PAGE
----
Donors urged to step forward as HEAL aims to lift 10,000 out of poverty

HEAL founder Dr Satya Prasad Koneru talks to some of the senior residential boys at HEAL Paradise Village

HEAL founder Dr Satya Prasad Koneru talks to some of the senior residential boys at HEAL Paradise Village

A NEW world-class university, training for unskilled workers from urban slums and a rehabilitation centre for child amputees are all high on the agenda for HEAL (Health and Education for All) as it again underlined its mission to lift 10,000 children out of poverty by 2020.

Underpinned by its ethos of providing education for the most downtrodden and vulnerable young people in Indian society, HEAL, run entirely by volunteers, continues to set far-reaching goals to match the lofty ambition of its flagship project, HEAL Paradise Village.

Under the guidance of its founder Dr Satya Prasad Koneru, a UK-based doctor originally from Vijayawada, HEAL received an anonymous donation of £100k to purchase 10 acres of rural wasteland near the tiny village of Thotapalli in the Krishna District of Andhra Pradesh.

Children playing at HEAL Paradise Village

Children playing at HEAL Paradise Village

Inside four years, the site has been transformed into a thriving, eco-friendly educational campus with the capacity to provide accommodation and educational facilities for 1,000 orphaned, destitute and underprivileged children when completed.

The Koneru Lalitha & Rama Krishna Rao Secondary School, dedicated to the HEAL founder’s parents, has already been open since June 2014, while a preschool, primary school, vocational skills centre and institute for the visually challenged are close to completion.

The planned university, and schemes like the Urban Slum Skills Development Programme, are seen as a natural progression by the forward-thinking Dr Prasad, who registered HEAL as a charity 23 years ago.

HEAL Paradise Village

A view of HEAL Paradise Village, including, from left, preschool and primary school, children’s dorms and secondary school

“I’m thrilled that what we have been aiming for is fast becoming a reality,” he said. “And once we develop our new HEAL University campus we can increase our capacity for these kind of skills development courses.

“In two years’ time we’ll have 10th Class leavers from Paradise, so we can seamlessly use that time to put the structure in place for these children to progress further, while at the same time we can help all our neighbours to raise their standard of living.

“This falls within our aspirations to make children from poor and deprived backgrounds employable, or self-employed, once they have finished school, so we will not need to digress from our own objectives.

“We already have a group of Intermediate boys living here who are going every day to college. We will open up our dorms to more and more of these new students, a large proportion of which will be girls.

“Our Paradise Village campus will be complete in time for the start of the academic year in 2018 and we look forward to reaching capacity of 1,000 residents here. Children from other HEAL projects at Guntur, Kanuru and Bhadrachalam, in Telangana state, can also attend here to complete their education.

Children at HEAL Paradise Village

Children at HEAL Paradise Village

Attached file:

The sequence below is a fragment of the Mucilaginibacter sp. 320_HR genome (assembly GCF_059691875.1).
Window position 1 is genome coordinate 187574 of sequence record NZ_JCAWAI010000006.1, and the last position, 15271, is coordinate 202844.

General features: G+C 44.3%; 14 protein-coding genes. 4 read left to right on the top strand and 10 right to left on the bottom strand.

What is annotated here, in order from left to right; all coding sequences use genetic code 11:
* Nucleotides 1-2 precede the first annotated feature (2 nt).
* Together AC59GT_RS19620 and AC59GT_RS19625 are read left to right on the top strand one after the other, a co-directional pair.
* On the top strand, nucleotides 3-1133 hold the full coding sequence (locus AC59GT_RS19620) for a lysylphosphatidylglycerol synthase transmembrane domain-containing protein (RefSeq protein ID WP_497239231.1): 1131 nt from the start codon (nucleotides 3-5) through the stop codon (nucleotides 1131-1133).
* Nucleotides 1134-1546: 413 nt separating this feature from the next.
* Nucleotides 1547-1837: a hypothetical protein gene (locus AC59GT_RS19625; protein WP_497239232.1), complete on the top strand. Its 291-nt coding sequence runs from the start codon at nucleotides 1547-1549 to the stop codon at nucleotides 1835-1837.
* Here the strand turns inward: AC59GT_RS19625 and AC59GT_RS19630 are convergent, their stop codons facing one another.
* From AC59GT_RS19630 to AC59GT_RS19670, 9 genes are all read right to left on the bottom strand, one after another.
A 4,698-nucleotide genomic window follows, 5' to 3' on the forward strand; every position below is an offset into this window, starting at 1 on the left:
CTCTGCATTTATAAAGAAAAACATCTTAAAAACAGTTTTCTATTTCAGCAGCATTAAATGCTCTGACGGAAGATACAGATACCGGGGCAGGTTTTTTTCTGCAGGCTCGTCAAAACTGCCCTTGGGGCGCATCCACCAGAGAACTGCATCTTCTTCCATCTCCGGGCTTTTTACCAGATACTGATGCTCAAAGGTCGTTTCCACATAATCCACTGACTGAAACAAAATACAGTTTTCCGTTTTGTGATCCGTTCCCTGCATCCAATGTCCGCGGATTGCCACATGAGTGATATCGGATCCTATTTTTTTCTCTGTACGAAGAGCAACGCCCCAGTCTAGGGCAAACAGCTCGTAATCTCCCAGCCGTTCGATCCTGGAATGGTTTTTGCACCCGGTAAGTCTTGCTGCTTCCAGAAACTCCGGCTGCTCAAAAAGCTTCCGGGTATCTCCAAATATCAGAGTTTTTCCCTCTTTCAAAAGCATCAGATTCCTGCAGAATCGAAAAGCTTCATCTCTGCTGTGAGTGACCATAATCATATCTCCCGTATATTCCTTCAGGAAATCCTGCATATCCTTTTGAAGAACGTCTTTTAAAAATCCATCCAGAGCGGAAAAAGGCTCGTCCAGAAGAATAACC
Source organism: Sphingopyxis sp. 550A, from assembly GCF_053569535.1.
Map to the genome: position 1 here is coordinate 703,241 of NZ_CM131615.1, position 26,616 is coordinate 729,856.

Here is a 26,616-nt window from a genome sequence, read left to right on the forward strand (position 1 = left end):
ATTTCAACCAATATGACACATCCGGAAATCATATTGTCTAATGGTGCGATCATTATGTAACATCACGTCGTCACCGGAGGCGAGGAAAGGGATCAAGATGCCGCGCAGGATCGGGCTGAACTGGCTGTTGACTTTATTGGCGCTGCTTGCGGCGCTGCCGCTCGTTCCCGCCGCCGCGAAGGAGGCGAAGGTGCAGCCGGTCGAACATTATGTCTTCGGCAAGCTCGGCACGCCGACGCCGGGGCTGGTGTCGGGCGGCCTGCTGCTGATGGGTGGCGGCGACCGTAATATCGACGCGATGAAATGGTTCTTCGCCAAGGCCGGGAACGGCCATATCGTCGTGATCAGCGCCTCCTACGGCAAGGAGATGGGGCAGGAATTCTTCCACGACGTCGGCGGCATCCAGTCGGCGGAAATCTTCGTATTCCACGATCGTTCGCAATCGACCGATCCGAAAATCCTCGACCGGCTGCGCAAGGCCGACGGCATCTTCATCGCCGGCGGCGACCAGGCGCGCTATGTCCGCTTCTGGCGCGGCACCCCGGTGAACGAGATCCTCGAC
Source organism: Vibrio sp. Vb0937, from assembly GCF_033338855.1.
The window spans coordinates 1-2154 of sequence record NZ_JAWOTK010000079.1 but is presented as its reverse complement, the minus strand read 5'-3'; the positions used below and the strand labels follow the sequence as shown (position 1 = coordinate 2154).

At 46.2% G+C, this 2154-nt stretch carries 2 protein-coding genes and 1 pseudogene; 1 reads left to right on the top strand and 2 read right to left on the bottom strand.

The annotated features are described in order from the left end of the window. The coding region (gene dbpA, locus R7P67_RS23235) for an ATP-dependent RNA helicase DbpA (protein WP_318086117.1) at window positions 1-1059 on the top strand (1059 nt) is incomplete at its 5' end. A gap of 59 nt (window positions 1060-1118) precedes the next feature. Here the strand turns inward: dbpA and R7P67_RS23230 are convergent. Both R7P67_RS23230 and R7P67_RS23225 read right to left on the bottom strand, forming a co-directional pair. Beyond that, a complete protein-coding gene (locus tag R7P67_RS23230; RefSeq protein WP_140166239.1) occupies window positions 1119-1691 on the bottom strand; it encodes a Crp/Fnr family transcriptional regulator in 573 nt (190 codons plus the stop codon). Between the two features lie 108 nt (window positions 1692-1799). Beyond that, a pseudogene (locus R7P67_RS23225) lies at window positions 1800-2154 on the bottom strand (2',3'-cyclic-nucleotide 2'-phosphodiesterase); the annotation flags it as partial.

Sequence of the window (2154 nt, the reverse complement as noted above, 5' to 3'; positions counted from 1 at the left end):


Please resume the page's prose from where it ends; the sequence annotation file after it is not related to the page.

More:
“By the end of next year, we will have finished all infrastructure, then we will begin construction on the university at the beginning of 2017 and aim to finish the bulk of the construction work in two years. We will then have another 36-acre campus to work with.

“Before that, we still have to finish Phase II of our Paradise complex – staff quarters, a state-of-the-art health centre – incorporating an artificial limb centre through our partnership with ELoH (Elizabeth’s Legacy of Hope) – admin building, recreational sports centre and senior volunteers residence by 2017. We should have virtually finished everything in the Village by then.

“That leaves us firmly on target to achieve our goal of lifting 10,000 children out of poverty by 2020.”

But Dr Prasad admits that additional funding is needed to allow HEAL to reach that target, particularly urgent being the need for good quality accommodation to help attract the best teachers to Paradise.

An artist's impression of the new health centre at Paradise Village, part of the Phase II construction

An artist’s impression of the new health centre at Paradise Village, part of the Phase II construction

“We can only achieve our goals through the generosity of our donors and the next crucial step will be how to raise funds to achieve some of these upcoming infrastructure projects, especially the staff quarters, the need for which will be become increasingly urgent as we take on more and more students,” he said.

“I would appeal to anyone thinking of investing in a brighter future for India to come and visit us at Paradise Village and see and experience for themselves just what is being achieved.

“Once they witness for themselves the transformation being made in this rural wilderness and have a chance to meet and interact with our wonderful HEAL children, I am confident they will be moved and inspired to contribute to our work.

“They will be amazed that all this has been achieved by only a small team of volunteers who work tirelessly in countries like the UK, USA and here in India to give hope of a new life to thousands of impoverished children who, through no fault of their own, have become victims of a cruel poverty trap.

“As we have no paid administration staff, our donors, sponsors and fundraisers can be content in the knowledge that all monies raised go to the benefit of our children, bringing the best possible outcome for them, their communities and future generations.”

To learn more about HEAL Paradise Village visit our sister website at www.healparadise.org.